By Sven Olson
Sugary sodas are being blamed for a big part of the nation’s bulging waistlines. According to the Centers for Disease Control and Prevention, two-thirds of the country’s adults are overweight or obese. Sugar and high-fructose corn syrup (HFCS), the economical sweetener that’s used in most sodas, are shouldering a big part of the blame. A can of regular soda typically has about 40 grams of high-fructose corn syrup and 140 calories. In early September, the New York City Board of Health took a step in curbing the overconsumption of sugar and HFCS, and passed Mayor Bloomberg’s controversial plan to limit the size of large sugary drinks to no larger than 16oz servings. The regulations apply to any establishment with a food-service license, including fast food outlets, pizzerias, and even Yankee Stadium. The ban does not include convenience stores like 7-Eleven, where you can still gorge on a 64oz. sugar and caffeine laced Double Gulp, which falls under a different jurisdiction. Diet beverages, beverages made mostly of milk or unsweetened fruit juice, or beer and other alcoholic beverages were also excluded.
The ban now turns a small size McDonald’s (NYSE:MCD) drink into the new large size. In some ways it’s turning back the clock on the size of drinks and, hopefully Americans’ waistlines. When MCD first partnered with Coca-Cola (NYSE:KO) in the 1950s, the fountain drink size was a mere 7oz. and 22 grams of sugar. By the 1960s, the large cup grew to 16oz.; and by 1974, the gut-busting drinks hit 21oz. Today MCD’s large is 32oz. and has a whopping 102 grams of sugar. According to Dr. Mehmet Oz, Americans are consuming 200-300 more calories today than 30 years ago, with sugary drinks having the largest increase. The average American drinks 53 gallons of soda a year, which amounts to drinking 49 pounds of sugar. Soda is loaded with caffeine, high-fructose corn syrup, and calories. In addition to contributing to weight gain, drinking soda increases your risk of diabetes, bone weakening, and tooth decay. Dr. Oz explains that high-fructose corn syrup, used in most non-diet sodas, raises blood sugar faster than regular cane sugar. Because the body converts this extra sugar into fat, research suggests that high-fructose corn syrup is particularly associated with increased body fat and obesity.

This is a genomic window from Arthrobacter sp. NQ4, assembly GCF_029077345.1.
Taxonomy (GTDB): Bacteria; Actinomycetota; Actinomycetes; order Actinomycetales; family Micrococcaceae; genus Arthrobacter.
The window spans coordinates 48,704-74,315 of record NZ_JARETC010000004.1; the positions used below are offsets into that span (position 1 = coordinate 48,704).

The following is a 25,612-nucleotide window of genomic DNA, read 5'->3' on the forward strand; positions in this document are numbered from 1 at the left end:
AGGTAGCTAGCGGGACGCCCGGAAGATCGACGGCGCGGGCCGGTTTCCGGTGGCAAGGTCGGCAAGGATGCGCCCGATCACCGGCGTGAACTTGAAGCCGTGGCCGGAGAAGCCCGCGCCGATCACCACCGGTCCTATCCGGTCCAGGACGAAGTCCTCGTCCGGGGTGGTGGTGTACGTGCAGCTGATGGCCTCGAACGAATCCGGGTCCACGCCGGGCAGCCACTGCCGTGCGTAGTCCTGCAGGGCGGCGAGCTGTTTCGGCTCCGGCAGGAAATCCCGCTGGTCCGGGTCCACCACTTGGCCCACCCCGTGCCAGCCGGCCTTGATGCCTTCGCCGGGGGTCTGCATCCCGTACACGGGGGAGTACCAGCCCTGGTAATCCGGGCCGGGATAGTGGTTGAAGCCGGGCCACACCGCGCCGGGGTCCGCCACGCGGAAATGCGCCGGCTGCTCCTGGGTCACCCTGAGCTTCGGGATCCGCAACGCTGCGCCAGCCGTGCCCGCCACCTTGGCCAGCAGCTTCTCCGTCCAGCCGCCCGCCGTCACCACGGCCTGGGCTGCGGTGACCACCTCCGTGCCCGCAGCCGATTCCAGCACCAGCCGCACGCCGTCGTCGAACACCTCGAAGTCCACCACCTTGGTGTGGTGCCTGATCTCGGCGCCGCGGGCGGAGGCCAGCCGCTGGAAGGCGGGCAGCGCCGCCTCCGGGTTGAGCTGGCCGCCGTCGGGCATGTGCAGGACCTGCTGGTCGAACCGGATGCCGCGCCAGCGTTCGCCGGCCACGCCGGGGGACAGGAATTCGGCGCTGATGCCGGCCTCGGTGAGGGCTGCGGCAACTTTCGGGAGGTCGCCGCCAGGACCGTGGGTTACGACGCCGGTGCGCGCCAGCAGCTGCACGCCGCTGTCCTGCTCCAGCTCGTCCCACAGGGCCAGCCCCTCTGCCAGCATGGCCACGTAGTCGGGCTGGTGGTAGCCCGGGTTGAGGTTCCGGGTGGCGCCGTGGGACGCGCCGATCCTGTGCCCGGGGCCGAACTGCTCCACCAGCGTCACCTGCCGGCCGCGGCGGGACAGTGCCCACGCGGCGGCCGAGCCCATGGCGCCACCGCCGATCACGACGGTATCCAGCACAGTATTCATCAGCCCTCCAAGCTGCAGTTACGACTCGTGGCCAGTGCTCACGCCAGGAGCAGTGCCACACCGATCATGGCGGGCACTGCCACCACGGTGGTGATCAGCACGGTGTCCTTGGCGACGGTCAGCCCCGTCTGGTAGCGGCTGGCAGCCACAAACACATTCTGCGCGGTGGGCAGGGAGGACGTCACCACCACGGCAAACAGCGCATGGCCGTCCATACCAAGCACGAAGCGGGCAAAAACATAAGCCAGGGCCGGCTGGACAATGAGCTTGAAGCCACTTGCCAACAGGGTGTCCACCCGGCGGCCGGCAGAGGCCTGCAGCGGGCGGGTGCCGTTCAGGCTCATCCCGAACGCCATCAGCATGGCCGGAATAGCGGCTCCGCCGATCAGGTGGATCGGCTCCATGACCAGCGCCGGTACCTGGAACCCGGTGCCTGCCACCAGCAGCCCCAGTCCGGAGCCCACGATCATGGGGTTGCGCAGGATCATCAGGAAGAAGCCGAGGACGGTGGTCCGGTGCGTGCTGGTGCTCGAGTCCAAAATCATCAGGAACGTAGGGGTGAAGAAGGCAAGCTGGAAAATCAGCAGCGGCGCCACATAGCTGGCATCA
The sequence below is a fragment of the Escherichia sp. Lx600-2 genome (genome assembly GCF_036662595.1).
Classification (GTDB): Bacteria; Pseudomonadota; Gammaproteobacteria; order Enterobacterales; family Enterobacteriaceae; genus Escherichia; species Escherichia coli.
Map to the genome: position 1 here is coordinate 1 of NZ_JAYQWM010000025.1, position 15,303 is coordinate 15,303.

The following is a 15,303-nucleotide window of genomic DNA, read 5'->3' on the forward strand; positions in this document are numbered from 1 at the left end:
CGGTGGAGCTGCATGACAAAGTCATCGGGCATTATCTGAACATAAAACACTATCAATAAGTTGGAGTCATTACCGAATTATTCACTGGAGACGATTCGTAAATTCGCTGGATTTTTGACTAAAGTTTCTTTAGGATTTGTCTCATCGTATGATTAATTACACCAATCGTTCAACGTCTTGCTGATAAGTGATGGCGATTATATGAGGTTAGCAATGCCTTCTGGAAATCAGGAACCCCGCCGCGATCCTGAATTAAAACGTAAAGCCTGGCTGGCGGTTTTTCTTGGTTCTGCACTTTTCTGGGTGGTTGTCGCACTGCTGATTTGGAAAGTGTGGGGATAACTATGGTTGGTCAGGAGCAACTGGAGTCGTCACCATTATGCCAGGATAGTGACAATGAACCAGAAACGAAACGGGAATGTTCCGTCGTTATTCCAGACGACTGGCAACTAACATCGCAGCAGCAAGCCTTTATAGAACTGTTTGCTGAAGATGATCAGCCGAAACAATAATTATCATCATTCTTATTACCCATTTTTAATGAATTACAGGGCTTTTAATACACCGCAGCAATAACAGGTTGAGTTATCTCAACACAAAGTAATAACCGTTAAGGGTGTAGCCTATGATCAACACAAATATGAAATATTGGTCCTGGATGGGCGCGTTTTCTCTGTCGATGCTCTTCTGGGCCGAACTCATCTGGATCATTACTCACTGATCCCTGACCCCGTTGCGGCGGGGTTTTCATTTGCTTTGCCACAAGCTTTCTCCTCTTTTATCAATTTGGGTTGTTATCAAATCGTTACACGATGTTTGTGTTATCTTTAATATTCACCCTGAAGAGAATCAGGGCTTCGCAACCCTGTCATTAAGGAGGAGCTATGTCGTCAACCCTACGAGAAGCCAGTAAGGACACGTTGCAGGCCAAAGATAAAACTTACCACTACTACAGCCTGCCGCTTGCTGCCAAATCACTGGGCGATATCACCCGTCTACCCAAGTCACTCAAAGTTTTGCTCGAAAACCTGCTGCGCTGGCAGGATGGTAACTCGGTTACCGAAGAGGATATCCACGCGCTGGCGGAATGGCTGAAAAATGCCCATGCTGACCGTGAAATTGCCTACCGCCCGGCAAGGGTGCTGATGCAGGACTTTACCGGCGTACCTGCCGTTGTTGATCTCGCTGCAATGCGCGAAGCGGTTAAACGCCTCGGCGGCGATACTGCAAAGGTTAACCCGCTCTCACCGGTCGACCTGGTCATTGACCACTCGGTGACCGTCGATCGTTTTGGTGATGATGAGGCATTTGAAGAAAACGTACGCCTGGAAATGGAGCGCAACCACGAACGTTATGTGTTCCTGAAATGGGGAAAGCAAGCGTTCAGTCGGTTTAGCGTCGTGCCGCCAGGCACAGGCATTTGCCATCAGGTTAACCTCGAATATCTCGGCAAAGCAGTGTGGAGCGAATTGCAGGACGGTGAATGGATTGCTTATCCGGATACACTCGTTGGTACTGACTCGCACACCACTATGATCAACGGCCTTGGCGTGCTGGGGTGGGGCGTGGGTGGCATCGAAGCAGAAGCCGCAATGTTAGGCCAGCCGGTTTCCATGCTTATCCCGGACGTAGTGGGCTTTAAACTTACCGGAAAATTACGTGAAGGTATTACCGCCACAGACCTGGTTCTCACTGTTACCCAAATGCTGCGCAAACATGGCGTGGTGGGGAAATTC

The NYC ban on sugary beverages has begun to send shockwaves not just through companies like MCD, but other institutions as well. Mayor Bloomberg announced 16 hospitals have agreed to a voluntary initiative curbing supersized sugary beverages, eliminating candy from vending machines, and limiting fried food in the hospitals’ cafeterias. Sugar is under attack, and companies like MCD and Coca-Cola are in the crosshairs. Soda fountain sales make up about 24 percent of the 9.3 billion cases of soda sold each year, or $18 billion in a total market worth $75.7 billion. Coca-Cola controls 70% of U.S. fountain sales, followed by PepsiCo (NYSE:PEP) with 19%, and Dr. Pepper Snapple Group (NYSE:DPS) at 11%. Edward Jones estimates that 5%, or $1.35 billion, of MCD’s revenue comes from sodas. According to the research firm Technomic, carbonated soft drinks account for 10 % of fast food and “fast casual” restaurants sales in the U.S. When estimated profit margins are 90% on such beverages, there’s a huge amount of money at stake for both beverage and fast food companies. This is not the first time MCD felt pressure to adjust its menu. In 2004 MCD did away with its supersize menu and added healthier choices, partly due to filmmaker Morgan Spurlock’s documentary “Super Size Me,” in which the audience was treated to watch the deterioration of the filmmaker during his one month of eating nothing but McDonald’s food.
So how can an investor profit from what might be a nationwide attack on oversized sugary beverages? It would make sense that companies like MCD, Yum! Brands (NYSE:YUM) (Taco Bell, KFC, and Pizza Hut), along with Coca-Cola and PepsiCo will not sit idly by as they see their valued soda business deteriorate. Look for these companies to find a zero calorie or low calorie alternative to sweeten their products. The difficult part is figuring out how to make a zero or low calorie product taste good in soft drinks. “Every sweetener has its own notes that need to be mixed with other flavors,” said Mehmood Khan, chief science officer for PepsiCo. “It’s a bit like an orchestra playing music, as opposed to one instrument.”